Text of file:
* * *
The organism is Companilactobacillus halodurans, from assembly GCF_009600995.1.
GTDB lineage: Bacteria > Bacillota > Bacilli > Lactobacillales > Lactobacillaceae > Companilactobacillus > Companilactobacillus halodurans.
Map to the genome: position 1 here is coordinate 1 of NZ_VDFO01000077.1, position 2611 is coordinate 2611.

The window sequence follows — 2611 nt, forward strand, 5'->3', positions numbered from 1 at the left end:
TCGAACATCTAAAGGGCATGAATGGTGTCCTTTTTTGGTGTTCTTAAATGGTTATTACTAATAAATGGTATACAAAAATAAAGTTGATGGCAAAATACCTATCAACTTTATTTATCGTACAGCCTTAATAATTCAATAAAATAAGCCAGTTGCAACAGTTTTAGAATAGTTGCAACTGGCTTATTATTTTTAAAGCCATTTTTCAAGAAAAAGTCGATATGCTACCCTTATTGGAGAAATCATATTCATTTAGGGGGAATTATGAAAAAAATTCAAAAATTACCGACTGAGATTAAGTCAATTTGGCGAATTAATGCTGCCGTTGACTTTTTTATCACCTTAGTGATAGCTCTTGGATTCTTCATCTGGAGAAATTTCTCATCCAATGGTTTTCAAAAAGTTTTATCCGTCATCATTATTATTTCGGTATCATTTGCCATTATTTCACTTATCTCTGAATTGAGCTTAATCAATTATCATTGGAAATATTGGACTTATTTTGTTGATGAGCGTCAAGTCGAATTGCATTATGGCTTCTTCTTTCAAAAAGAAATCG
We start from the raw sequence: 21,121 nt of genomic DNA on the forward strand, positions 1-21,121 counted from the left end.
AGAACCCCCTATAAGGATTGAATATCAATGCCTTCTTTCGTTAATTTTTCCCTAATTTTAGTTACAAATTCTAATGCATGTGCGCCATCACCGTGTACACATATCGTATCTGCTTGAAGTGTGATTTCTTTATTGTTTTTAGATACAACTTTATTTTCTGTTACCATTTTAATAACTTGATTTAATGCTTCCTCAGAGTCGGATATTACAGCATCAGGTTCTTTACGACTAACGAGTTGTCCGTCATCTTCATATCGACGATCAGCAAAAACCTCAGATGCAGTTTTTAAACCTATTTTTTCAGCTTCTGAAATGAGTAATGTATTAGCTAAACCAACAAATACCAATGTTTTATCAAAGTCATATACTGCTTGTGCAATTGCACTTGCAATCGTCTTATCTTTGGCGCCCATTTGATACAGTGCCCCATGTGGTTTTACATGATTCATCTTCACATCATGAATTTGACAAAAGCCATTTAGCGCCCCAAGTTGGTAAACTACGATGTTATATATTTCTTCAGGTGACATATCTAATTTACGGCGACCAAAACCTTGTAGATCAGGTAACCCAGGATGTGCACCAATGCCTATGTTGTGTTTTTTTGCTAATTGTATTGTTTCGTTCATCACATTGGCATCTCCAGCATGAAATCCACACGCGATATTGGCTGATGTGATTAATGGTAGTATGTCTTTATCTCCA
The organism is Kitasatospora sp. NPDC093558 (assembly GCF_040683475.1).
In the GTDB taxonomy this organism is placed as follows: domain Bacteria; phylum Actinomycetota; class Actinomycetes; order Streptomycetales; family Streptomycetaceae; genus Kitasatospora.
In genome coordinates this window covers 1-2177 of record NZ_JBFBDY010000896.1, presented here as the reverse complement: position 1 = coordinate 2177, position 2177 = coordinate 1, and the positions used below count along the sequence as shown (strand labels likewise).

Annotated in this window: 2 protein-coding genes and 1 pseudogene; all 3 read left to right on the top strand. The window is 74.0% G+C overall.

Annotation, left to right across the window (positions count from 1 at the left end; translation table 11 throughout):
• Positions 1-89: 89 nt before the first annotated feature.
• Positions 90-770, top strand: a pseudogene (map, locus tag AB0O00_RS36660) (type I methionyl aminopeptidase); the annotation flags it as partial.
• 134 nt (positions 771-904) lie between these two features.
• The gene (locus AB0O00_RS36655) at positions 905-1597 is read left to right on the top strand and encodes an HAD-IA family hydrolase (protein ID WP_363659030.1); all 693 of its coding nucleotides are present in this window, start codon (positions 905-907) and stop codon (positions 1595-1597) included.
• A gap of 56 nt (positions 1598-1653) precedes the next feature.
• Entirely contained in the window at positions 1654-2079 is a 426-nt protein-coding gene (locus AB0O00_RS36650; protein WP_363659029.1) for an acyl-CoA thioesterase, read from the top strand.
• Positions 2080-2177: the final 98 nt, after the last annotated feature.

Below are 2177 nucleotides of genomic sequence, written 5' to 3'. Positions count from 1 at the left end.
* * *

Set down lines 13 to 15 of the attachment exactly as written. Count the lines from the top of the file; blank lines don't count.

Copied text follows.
• Positions 1-89: 89 nt before the first annotated feature.
• Positions 90-770, top strand: a pseudogene (map, locus tag AB0O00_RS36660) (type I methionyl aminopeptidase); the annotation flags it as partial.
• 134 nt (positions 771-904) lie between these two features.